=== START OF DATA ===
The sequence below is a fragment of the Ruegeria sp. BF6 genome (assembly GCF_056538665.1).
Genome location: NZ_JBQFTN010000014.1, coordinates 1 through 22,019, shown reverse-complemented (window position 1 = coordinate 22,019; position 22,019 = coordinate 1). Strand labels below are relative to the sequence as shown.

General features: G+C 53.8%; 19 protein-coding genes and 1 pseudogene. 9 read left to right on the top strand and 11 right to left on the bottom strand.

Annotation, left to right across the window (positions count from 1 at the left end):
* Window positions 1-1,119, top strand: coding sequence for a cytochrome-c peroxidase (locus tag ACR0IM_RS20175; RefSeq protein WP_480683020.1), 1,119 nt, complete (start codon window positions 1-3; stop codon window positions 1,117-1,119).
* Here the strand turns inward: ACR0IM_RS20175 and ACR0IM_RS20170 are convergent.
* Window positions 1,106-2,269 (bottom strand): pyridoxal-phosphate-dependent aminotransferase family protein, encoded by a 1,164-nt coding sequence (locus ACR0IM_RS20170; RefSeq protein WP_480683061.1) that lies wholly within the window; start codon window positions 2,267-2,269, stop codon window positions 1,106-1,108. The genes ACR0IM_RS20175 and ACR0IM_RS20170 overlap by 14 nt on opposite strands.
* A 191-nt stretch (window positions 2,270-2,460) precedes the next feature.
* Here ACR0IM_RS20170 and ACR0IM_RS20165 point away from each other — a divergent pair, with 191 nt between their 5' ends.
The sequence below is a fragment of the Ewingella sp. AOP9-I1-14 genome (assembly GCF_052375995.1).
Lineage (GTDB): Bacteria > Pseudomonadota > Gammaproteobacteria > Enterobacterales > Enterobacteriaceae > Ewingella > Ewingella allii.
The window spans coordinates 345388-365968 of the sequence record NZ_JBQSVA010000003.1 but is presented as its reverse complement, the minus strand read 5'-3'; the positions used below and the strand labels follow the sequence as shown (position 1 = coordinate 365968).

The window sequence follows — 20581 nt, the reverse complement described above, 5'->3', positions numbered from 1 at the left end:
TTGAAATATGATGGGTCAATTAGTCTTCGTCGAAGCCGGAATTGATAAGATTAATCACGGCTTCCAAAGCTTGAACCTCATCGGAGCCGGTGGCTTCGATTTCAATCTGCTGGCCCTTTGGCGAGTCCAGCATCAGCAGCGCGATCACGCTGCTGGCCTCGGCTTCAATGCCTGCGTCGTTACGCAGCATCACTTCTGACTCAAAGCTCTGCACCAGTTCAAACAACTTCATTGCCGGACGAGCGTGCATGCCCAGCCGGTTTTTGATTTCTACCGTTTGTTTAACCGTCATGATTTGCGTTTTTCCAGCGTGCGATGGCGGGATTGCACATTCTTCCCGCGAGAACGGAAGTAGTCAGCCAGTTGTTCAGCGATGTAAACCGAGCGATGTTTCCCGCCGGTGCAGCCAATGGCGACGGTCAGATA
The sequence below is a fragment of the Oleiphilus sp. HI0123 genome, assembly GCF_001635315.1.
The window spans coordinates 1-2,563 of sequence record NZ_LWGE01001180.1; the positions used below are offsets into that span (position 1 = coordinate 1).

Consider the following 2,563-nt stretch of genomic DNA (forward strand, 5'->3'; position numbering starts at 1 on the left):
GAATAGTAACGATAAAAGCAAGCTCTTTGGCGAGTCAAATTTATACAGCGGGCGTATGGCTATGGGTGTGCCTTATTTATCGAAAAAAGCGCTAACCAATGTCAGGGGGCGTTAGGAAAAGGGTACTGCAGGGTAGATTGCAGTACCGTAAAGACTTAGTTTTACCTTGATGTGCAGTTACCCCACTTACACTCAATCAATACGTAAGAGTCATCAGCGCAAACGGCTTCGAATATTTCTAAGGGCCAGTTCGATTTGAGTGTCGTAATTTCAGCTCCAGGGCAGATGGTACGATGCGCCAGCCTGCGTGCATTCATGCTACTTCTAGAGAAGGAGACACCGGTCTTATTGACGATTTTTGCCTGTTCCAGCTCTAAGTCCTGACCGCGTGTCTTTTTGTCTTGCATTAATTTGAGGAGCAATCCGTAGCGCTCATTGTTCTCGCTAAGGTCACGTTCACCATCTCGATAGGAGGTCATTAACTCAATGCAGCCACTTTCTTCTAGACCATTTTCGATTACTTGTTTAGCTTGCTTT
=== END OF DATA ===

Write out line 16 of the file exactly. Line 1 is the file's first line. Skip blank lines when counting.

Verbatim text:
The window spans coordinates 1-2,563 of sequence record NZ_LWGE01001180.1; the positions used below are offsets into that span (position 1 = coordinate 1).